Upon further investigation, police deduced that of the two related men, it was not possible for one of them to have committed the crime, and so the investigation continued into the other suspect until the discovery of his death half a year prior.

Nine-year-old Varavara disappeared from her own backyard where she had been playing the night of Mach 18, 2012. Five days later, her body was found in the wasteland behind a nearby ice rink, where, according to the investigation, it was taken after her death. It was suspected that she had died the night of her disappearance already.

According to the investigation, which had been complicated by snowfall and subsequent snowmelt at the scene, her cause of death was strangulation, and there was evidence that she had been sexually assaulted before her death as well. Besides ligature marks on her neck and signs of sexual assault, however, the body showed no other evidence of force used against her.

Thousands involved in thorough investigation

Thousands of people in total were interviewed by police in the effort to collect information regarding both the disappearance of the girl as well as possible suspects in her death. Phone records, security camera footage, and the financial transactions of those in the area at the time of Varvara’s abduction were all analyzed. In addition, all of the girl’s possible contacts on social media were reviewed, and all tips received by the police were followed up on as well.

The police also investigated all persons with a prior record of convictions for sexual assaults and serious crimes against other persons. They had also hoped to figure out where the crimes themselves may have been committed, but had no luck; the site of the girl’s assault and death has yet to be identified to this day.

Over one hundred police were involved in the investigation of Varvara’s death, which lasted over four years. Experts from Austria, the Netherlands, and Germany were called in to help local experts and forensic pathologist. Clues in the case were investigated as far as through Europol, Interpol, and neighboring countries, and Estonian police had also enlisted the help of profilers from Great Britain and Russia.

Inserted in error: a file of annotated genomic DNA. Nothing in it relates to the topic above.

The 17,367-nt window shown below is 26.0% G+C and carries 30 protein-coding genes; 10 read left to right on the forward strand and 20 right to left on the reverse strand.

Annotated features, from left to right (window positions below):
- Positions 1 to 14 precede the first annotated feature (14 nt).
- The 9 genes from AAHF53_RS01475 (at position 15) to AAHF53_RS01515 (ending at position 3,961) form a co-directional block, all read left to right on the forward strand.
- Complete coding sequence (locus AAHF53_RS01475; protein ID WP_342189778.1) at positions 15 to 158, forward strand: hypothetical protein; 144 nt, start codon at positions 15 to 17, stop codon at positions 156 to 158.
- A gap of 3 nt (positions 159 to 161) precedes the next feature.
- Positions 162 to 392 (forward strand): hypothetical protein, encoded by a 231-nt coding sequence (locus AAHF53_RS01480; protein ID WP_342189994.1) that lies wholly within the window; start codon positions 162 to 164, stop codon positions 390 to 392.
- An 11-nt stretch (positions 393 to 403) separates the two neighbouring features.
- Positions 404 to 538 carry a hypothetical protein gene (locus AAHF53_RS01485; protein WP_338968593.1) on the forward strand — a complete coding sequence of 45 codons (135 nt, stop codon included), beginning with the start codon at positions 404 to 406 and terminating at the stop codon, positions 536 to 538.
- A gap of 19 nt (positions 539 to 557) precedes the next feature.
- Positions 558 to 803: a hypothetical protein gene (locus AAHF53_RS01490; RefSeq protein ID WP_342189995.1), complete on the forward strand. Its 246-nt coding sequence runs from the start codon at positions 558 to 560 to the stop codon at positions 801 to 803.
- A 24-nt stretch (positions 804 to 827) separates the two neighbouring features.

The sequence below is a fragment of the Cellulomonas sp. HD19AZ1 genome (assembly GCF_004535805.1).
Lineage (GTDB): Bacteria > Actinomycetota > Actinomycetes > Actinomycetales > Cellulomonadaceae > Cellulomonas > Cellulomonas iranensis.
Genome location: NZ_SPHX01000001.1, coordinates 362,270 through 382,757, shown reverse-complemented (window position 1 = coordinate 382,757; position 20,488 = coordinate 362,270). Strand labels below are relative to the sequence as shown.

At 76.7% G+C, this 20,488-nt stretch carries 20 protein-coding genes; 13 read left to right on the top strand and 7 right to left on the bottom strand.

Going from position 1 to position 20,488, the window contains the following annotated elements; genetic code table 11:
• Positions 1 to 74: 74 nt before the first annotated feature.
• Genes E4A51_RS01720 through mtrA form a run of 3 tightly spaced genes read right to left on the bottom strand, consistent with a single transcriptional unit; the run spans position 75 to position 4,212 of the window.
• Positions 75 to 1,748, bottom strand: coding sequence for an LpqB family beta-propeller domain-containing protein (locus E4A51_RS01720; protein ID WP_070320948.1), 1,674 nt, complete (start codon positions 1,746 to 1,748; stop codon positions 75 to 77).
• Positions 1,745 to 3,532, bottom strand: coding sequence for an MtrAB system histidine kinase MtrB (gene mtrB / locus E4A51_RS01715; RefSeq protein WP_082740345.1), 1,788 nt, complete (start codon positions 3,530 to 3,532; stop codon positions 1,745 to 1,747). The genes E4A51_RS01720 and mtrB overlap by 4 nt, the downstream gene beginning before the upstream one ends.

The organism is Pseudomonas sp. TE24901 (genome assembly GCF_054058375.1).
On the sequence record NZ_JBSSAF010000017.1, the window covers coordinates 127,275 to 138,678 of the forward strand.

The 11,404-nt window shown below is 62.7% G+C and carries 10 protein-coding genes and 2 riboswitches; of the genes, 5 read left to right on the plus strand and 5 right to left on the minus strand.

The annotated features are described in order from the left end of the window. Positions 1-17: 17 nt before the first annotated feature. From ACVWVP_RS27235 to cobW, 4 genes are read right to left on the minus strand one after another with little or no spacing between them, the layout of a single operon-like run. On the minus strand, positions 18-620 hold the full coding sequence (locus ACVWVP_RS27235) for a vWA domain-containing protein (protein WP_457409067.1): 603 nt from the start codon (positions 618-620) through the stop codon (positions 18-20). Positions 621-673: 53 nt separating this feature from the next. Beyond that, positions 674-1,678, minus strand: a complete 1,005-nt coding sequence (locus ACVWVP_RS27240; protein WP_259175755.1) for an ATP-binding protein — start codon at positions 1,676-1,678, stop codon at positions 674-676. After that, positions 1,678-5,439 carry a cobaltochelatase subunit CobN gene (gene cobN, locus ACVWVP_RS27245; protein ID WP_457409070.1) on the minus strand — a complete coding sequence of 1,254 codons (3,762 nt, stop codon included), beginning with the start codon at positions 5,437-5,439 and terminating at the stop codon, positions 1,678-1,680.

According to a press release from the Ministry of the Interior, over the course of the investigation, police had conducted thousands of investigative procedures, including questioning over 2,100 people and taking DNA samples from 2,800 men. During this time, police also received over 220 different tips from people, and sent dozens of sex offenders to court who were accused of a total of 121 different criminal episodes.

“While nothing will make up for the loss of Varvara, we can let the citizens of Estonia and above all those close to Varvara know that the evidence gathered gives us a fairly high degree of certainty in the identification of the suspect’s guilt,” stated Minister of the Interior Hanno Pevkur. “Unfortunately, due to the fact that he committed suicide, we cannot bring the suspect to trial, however in this case, knowledge is better than the lack thereof, and hopefully this [knowledge] will help Varvara’s loved ones achieve some peace of mind.”

Editor: Aili Sarapik